review

Director Pierre Morel did a terrific job making the first Taken movie.  The action was tight and well-crafted.  The story was engaging and you felt invested from start to finish.  The movie also didn’t wear out its welcome and ended on a good note.  We can’t say the same thing about the two sequels, but those were directed by Olivier Megaton, who chose to add ridiculous dialogue and sloppy action sequences to the franchise.  I had assumed if Morel had the chance to direct the sequels they would have had a higher chance of success.  After seeing his latest project, I’m not so convinced anymore.

In The Gunman a private company who hires security for foreign operations assigns several mercenaries to assassinate the mining minister in the Democratic Republic of Congo.  The designated shooter is Jim Terrier(Sean Penn) and the mission requires him to evacuate the continent when the job is complete, leaving behind his girlfriend Annie(Jasmine Trinca) and friend Felix(Javier Bardem), who oversaw the operation and intentionally chose Jim over the other shooters so he could get closer to Annie.  After eight years Jim is no longer in the kill-for-hire business and does humanitarian work back in the DRC.  When three men with weapons show up in a village specifically to take Jim out, Jim is sure it’s because someone found out who was behind the assassination.

Jim makes his way to London to visit a former coworker named Terry Cox(Mark Rylance).  Terry relayed all of Felix’s instructions to the team during the operation eight years ago and now provides his expertise for a weapons and security corporation.  Terry informs Jim that the only person who can figure out who is out to kill him is Felix, now living in Barcelona.  Jim has his acquaintance Stanley(Ray Winstone) arrange a place for him to stay while he figures out what Felix’s involvement is.  Jim not only finds out that his fellow gunmen have all been killed, and that Felix is involved, but he also realizes that Felix has since married Annie.  Felix is still jealous of Annie’s feelings for Jim and spends the remainder of his scenes drowning his troubles in alcohol.  Once the hired assassins come for Jim, after taking out Felix, he takes Annie to protect her and continues slowly sorting out the reason he is being targeted.

Sean Penn takes the place of Liam Neeson in this action film and it’s difficult to see him in this kind of role.  Much of the lines he is given would have sounded better coming from Neeson, but Penn at least delivers where the action is concerned.  Unfortunately it takes too long for that action to show up.  Instead we have to meander through the Jim, Felix, Annie love triangle before we ever get to the reason Jim is being hunted down in the first place.

We also have to deal with the brain injury Jim is diagnosed with in London.  His head trauma from previous skirmishes have caused him to faint and forget things.  He is forced to write things down, which comes in handy if you want to provide info that will bring down your enemies, but isn’t effective if you are trying to hide the friends that are helping you.  I found this affliction didn’t aid the story at all and slowed down the action scenes to the point where the film lost momentum right when it was beginning to have some.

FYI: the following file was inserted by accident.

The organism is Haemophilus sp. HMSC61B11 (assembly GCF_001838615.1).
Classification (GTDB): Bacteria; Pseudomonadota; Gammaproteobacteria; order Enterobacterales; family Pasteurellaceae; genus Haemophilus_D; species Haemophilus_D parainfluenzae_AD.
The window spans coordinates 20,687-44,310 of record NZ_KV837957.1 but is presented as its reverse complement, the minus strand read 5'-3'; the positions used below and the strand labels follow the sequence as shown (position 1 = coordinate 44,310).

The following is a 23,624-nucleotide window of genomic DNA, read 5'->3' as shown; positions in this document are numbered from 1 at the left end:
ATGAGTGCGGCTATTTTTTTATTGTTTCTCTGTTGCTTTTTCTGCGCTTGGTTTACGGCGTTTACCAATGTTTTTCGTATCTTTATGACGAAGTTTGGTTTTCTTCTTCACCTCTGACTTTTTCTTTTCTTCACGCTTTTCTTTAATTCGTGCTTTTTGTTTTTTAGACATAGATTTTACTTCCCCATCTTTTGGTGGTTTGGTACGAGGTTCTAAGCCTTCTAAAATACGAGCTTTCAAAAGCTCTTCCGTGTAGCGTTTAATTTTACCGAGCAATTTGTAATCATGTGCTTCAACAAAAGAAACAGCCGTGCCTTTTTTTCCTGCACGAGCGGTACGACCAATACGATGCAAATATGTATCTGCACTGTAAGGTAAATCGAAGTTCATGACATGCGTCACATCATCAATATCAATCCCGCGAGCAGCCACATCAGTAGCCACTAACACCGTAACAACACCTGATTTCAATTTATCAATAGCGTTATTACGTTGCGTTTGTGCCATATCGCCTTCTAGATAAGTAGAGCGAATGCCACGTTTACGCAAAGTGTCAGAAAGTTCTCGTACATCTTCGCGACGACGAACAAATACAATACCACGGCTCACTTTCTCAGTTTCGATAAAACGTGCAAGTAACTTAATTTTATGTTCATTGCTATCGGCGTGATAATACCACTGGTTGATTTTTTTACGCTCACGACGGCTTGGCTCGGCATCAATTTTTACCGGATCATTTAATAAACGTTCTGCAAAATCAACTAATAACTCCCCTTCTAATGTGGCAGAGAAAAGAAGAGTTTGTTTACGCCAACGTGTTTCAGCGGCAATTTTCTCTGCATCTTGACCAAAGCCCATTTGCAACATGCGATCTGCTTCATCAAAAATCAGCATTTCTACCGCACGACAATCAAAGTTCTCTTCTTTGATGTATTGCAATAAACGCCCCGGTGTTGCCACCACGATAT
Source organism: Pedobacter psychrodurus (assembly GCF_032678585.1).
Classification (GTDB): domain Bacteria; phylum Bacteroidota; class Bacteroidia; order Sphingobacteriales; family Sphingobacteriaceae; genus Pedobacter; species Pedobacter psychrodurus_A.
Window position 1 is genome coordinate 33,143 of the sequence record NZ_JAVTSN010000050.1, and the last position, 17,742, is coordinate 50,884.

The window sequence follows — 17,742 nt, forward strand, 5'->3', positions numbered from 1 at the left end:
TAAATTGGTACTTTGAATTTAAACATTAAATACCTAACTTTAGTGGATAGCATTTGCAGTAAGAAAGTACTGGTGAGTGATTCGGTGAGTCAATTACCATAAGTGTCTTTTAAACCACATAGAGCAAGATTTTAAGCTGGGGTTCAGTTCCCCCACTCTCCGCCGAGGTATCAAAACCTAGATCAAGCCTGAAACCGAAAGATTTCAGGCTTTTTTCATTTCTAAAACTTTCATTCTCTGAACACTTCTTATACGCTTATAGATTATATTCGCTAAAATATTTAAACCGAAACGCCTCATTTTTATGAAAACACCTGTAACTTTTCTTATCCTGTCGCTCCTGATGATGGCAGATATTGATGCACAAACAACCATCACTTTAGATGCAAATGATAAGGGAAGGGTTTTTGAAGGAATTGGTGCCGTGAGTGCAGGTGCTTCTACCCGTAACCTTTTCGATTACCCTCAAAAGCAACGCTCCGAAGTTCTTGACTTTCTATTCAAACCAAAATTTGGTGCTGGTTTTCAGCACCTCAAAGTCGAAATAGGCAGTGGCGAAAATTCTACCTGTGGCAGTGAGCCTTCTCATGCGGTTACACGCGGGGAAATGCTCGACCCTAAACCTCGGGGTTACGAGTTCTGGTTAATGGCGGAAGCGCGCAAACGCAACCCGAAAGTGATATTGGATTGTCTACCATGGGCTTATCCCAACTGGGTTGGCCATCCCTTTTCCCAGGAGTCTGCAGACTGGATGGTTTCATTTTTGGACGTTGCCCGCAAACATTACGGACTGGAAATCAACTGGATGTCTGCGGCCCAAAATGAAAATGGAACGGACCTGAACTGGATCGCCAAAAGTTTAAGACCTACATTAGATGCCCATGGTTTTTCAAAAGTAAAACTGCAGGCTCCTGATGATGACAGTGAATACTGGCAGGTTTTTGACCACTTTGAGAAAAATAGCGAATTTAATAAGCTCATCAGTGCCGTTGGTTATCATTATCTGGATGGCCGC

The dialogue and plot is filled with clichés  and that wouldn’t be too bad if the movie wasn’t trying to take itself so seriously.  Javier Bardem’s character is so thinly constructed, and used so minimally, anyone could have played him.  Likewise for Idris Elba as Special Agent Dupont of Interpol.  Elba is strong in his role, but the part is just a blip in the movie.  He gives a coded conversation about treehouses to Jim.  Pretty much telling him he should cooperate to help take down the people responsible for his current situation and reveal the secret operations that Jim and his colleagues were involved in.  It’s not a bad scene, but it amounts to very little.  Ray Winstone is really the shining character in the movie as Stanley.  His surly persona provides dimension to the narrative and is even amusing.

I found The Gunman to be a lackluster effort, with the exception of the action scenes.  Sean Penn feels out of place as the lead and the movie never picks up speed the way it should.  The conclusion seems somewhat illogical, given the effort of the parties involved to remain so covert and secretive all these years, but at least they deliver a decent gunfight.  I recommend this to fans of action movies with lots of beautiful locales and chase sequences.

THE GUNMAN:[usr 2.5]

About The Gunman

Synopsis: A sniper on a mercenary assassination team, kills the minister of mines of the Congo. Terrier’s successful kill shot forces him into hiding. Returning to the Congo years later, he becomes the target of a hit squad himself.

Director: Pierre Morel

Writers: Don MacPherson, Pete Travis, Sean Penn, novel by Jean-Patrick Manchette

Stars: Sean Penn, Idris Elba, Javier Bardem, Ray Winstone, Mark Rylance, Jasmine Trinca

Rated: R

Runtime: 115 Minutes

Opens: March 20th, 2015

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